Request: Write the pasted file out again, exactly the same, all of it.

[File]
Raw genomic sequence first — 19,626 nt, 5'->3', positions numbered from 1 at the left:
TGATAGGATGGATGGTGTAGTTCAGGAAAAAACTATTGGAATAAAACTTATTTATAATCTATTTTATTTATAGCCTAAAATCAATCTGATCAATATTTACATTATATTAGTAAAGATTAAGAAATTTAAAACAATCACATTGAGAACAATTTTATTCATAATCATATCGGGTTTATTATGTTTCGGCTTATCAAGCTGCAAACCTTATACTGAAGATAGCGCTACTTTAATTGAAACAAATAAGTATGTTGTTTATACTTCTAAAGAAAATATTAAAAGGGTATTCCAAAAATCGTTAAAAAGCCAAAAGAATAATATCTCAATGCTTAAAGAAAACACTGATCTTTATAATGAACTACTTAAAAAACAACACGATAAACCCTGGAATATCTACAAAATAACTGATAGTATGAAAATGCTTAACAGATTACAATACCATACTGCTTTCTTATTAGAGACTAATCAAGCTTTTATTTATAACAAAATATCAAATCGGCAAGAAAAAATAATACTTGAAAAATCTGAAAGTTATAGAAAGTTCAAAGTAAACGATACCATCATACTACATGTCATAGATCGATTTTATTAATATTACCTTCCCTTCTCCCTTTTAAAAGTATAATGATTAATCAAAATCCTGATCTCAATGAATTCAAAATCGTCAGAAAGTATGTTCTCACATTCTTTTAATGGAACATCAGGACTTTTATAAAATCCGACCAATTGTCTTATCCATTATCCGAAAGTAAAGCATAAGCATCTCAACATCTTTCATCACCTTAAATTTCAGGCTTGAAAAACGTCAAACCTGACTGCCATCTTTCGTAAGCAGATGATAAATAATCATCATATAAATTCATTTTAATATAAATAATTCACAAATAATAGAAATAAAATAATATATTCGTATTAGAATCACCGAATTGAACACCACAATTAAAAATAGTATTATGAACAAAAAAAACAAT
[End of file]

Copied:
Raw genomic sequence first — 19,626 nt, 5'->3', positions numbered from 1 at the left:
TGATAGGATGGATGGTGTAGTTCAGGAAAAAACTATTGGAATAAAACTTATTTATAATCTATTTTATTTATAGCCTAAAATCAATCTGATCAATATTTACATTATATTAGTAAAGATTAAGAAATTTAAAACAATCACATTGAGAACAATTTTATTCATAATCATATCGGGTTTATTATGTTTCGGCTTATCAAGCTGCAAACCTTATACTGAAGATAGCGCTACTTTAATTGAAACAAATAAGTATGTTGTTTATACTTCTAAAGAAAATATTAAAAGGGTATTCCAAAAATCGTTAAAAAGCCAAAAGAATAATATCTCAATGCTTAAAGAAAACACTGATCTTTATAATGAACTACTTAAAAAACAACACGATAAACCCTGGAATATCTACAAAATAACTGATAGTATGAAAATGCTTAACAGATTACAATACCATACTGCTTTCTTATTAGAGACTAATCAAGCTTTTATTTATAACAAAATATCAAATCGGCAAGAAAAAATAATACTTGAAAAATCTGAAAGTTATAGAAAGTTCAAAGTAAACGATACCATCATACTACATGTCATAGATCGATTTTATTAATATTACCTTCCCTTCTCCCTTTTAAAAGTATAATGATTAATCAAAATCCTGATCTCAATGAATTCAAAATCGTCAGAAAGTATGTTCTCACATTCTTTTAATGGAACATCAGGACTTTTATAAAATCCGACCAATTGTCTTATCCATTATCCGAAAGTAAAGCATAAGCATCTCAACATCTTTCATCACCTTAAATTTCAGGCTTGAAAAACGTCAAACCTGACTGCCATCTTTCGTAAGCAGATGATAAATAATCATCATATAAATTCATTTTAATATAAATAATTCACAAATAATAGAAATAAAATAATATATTCGTATTAGAATCACCGAATTGAACACCACAATTAAAAATAGTATTATGAACAAAAAAAACAAT